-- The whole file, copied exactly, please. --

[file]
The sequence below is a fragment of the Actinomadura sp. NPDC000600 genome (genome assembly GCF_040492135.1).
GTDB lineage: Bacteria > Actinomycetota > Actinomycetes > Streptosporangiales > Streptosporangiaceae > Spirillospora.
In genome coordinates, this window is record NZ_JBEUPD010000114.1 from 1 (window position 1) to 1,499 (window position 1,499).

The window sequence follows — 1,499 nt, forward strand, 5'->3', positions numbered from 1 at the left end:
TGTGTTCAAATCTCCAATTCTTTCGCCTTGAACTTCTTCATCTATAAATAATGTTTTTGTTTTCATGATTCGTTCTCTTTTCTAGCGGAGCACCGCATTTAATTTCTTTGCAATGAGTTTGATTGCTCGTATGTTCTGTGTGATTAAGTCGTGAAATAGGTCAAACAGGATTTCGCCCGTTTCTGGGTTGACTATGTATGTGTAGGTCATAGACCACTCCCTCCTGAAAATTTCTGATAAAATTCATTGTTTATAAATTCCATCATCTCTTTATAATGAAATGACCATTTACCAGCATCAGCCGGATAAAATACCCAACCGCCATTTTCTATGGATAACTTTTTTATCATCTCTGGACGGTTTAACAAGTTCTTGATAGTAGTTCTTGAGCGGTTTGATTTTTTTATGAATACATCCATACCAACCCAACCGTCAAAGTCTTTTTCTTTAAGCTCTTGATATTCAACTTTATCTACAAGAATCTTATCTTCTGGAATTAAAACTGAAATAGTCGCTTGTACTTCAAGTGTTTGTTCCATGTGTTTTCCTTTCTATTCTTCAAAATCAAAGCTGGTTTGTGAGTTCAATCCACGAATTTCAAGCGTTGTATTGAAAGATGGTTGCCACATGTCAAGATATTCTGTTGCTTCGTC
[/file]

The sequence below is a fragment of the Actinomadura sp. NPDC000600 genome (genome assembly GCF_040492135.1).
GTDB lineage: Bacteria > Actinomycetota > Actinomycetes > Streptosporangiales > Streptosporangiaceae > Spirillospora.
In genome coordinates, this window is record NZ_JBEUPD010000114.1 from 1 (window position 1) to 1,499 (window position 1,499).

The window sequence follows — 1,499 nt, forward strand, 5'->3', positions numbered from 1 at the left end:
TGTGTTCAAATCTCCAATTCTTTCGCCTTGAACTTCTTCATCTATAAATAATGTTTTTGTTTTCATGATTCGTTCTCTTTTCTAGCGGAGCACCGCATTTAATTTCTTTGCAATGAGTTTGATTGCTCGTATGTTCTGTGTGATTAAGTCGTGAAATAGGTCAAACAGGATTTCGCCCGTTTCTGGGTTGACTATGTATGTGTAGGTCATAGACCACTCCCTCCTGAAAATTTCTGATAAAATTCATTGTTTATAAATTCCATCATCTCTTTATAATGAAATGACCATTTACCAGCATCAGCCGGATAAAATACCCAACCGCCATTTTCTATGGATAACTTTTTTATCATCTCTGGACGGTTTAACAAGTTCTTGATAGTAGTTCTTGAGCGGTTTGATTTTTTTATGAATACATCCATACCAACCCAACCGTCAAAGTCTTTTTCTTTAAGCTCTTGATATTCAACTTTATCTACAAGAATCTTATCTTCTGGAATTAAAACTGAAATAGTCGCTTGTACTTCAAGTGTTTGTTCCATGTGTTTTCCTTTCTATTCTTCAAAATCAAAGCTGGTTTGTGAGTTCAATCCACGAATTTCAAGCGTTGTATTGAAAGATGGTTGCCACATGTCAAGATATTCTGTTGCTTCGTC